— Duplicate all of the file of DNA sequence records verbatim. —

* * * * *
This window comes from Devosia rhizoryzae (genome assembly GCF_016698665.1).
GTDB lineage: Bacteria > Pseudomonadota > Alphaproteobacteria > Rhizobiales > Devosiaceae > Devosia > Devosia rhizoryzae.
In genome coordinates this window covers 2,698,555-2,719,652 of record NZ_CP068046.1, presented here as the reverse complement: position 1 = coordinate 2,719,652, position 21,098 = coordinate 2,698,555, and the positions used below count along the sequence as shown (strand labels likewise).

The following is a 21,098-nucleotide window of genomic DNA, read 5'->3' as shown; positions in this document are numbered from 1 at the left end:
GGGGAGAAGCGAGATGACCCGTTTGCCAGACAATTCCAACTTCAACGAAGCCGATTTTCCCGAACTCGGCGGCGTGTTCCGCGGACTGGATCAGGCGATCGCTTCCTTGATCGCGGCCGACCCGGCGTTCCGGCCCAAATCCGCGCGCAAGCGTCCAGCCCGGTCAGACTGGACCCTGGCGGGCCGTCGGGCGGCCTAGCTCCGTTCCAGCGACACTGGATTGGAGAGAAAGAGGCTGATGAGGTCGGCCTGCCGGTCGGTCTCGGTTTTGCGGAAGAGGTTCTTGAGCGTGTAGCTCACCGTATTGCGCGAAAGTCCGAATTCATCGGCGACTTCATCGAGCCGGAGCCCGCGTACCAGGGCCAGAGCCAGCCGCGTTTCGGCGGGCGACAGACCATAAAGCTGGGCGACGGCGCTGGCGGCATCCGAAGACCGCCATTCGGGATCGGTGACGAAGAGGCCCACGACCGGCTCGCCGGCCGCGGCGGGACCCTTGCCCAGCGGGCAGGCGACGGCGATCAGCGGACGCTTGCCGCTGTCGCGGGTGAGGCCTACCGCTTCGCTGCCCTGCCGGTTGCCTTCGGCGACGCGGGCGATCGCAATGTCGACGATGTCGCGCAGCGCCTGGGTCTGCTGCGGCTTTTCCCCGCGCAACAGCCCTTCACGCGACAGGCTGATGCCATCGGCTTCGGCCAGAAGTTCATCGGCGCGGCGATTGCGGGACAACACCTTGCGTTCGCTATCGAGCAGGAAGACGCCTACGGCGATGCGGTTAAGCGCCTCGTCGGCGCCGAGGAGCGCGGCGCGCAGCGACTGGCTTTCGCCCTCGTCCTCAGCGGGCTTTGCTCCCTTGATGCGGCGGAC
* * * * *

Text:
This window comes from Devosia rhizoryzae (genome assembly GCF_016698665.1).
GTDB lineage: Bacteria > Pseudomonadota > Alphaproteobacteria > Rhizobiales > Devosiaceae > Devosia > Devosia rhizoryzae.
In genome coordinates this window covers 2,698,555-2,719,652 of record NZ_CP068046.1, presented here as the reverse complement: position 1 = coordinate 2,719,652, position 21,098 = coordinate 2,698,555, and the positions used below count along the sequence as shown (strand labels likewise).

The following is a 21,098-nucleotide window of genomic DNA, read 5'->3' as shown; positions in this document are numbered from 1 at the left end:
GGGGAGAAGCGAGATGACCCGTTTGCCAGACAATTCCAACTTCAACGAAGCCGATTTTCCCGAACTCGGCGGCGTGTTCCGCGGACTGGATCAGGCGATCGCTTCCTTGATCGCGGCCGACCCGGCGTTCCGGCCCAAATCCGCGCGCAAGCGTCCAGCCCGGTCAGACTGGACCCTGGCGGGCCGTCGGGCGGCCTAGCTCCGTTCCAGCGACACTGGATTGGAGAGAAAGAGGCTGATGAGGTCGGCCTGCCGGTCGGTCTCGGTTTTGCGGAAGAGGTTCTTGAGCGTGTAGCTCACCGTATTGCGCGAAAGTCCGAATTCATCGGCGACTTCATCGAGCCGGAGCCCGCGTACCAGGGCCAGAGCCAGCCGCGTTTCGGCGGGCGACAGACCATAAAGCTGGGCGACGGCGCTGGCGGCATCCGAAGACCGCCATTCGGGATCGGTGACGAAGAGGCCCACGACCGGCTCGCCGGCCGCGGCGGGACCCTTGCCCAGCGGGCAGGCGACGGCGATCAGCGGACGCTTGCCGCTGTCGCGGGTGAGGCCTACCGCTTCGCTGCCCTGCCGGTTGCCTTCGGCGACGCGGGCGATCGCAATGTCGACGATGTCGCGCAGCGCCTGGGTCTGCTGCGGCTTTTCCCCGCGCAACAGCCCTTCACGCGACAGGCTGATGCCATCGGCTTCGGCCAGAAGTTCATCGGCGCGGCGATTGCGGGACAACACCTTGCGTTCGCTATCGAGCAGGAAGACGCCTACGGCGATGCGGTTAAGCGCCTCGTCGGCGCCGAGGAGCGCGGCGCGCAGCGACTGGCTTTCGCCCTCGTCCTCAGCGGGCTTTGCTCCCTTGATGCGGCGGAC